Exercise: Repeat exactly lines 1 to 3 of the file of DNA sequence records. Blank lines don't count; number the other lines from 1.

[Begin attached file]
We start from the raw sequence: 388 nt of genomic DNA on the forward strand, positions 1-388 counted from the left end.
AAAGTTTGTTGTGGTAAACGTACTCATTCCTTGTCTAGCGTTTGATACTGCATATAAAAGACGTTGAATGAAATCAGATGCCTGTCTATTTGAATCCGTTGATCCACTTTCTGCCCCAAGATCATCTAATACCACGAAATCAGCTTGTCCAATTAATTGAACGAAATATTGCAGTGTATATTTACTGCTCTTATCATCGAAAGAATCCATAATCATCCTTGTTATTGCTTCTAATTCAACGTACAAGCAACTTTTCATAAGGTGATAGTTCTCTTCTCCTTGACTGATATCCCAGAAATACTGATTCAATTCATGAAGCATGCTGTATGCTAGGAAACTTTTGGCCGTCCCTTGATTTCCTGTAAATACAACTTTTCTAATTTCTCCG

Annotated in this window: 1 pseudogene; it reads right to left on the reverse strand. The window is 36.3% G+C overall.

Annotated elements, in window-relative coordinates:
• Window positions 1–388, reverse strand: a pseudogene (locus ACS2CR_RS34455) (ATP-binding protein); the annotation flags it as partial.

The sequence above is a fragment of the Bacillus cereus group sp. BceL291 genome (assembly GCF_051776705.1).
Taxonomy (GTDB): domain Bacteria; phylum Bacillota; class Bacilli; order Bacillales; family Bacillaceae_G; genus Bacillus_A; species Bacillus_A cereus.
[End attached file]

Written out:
We start from the raw sequence: 388 nt of genomic DNA on the forward strand, positions 1-388 counted from the left end.
AAAGTTTGTTGTGGTAAACGTACTCATTCCTTGTCTAGCGTTTGATACTGCATATAAAAGACGTTGAATGAAATCAGATGCCTGTCTATTTGAATCCGTTGATCCACTTTCTGCCCCAAGATCATCTAATACCACGAAATCAGCTTGTCCAATTAATTGAACGAAATATTGCAGTGTATATTTACTGCTCTTATCATCGAAAGAATCCATAATCATCCTTGTTATTGCTTCTAATTCAACGTACAAGCAACTTTTCATAAGGTGATAGTTCTCTTCTCCTTGACTGATATCCCAGAAATACTGATTCAATTCATGAAGCATGCTGTATGCTAGGAAACTTTTGGCCGTCCCTTGATTTCCTGTAAATACAACTTTTCTAATTTCTCCG

Annotated in this window: 1 pseudogene; it reads right to left on the reverse strand. The window is 36.3% G+C overall.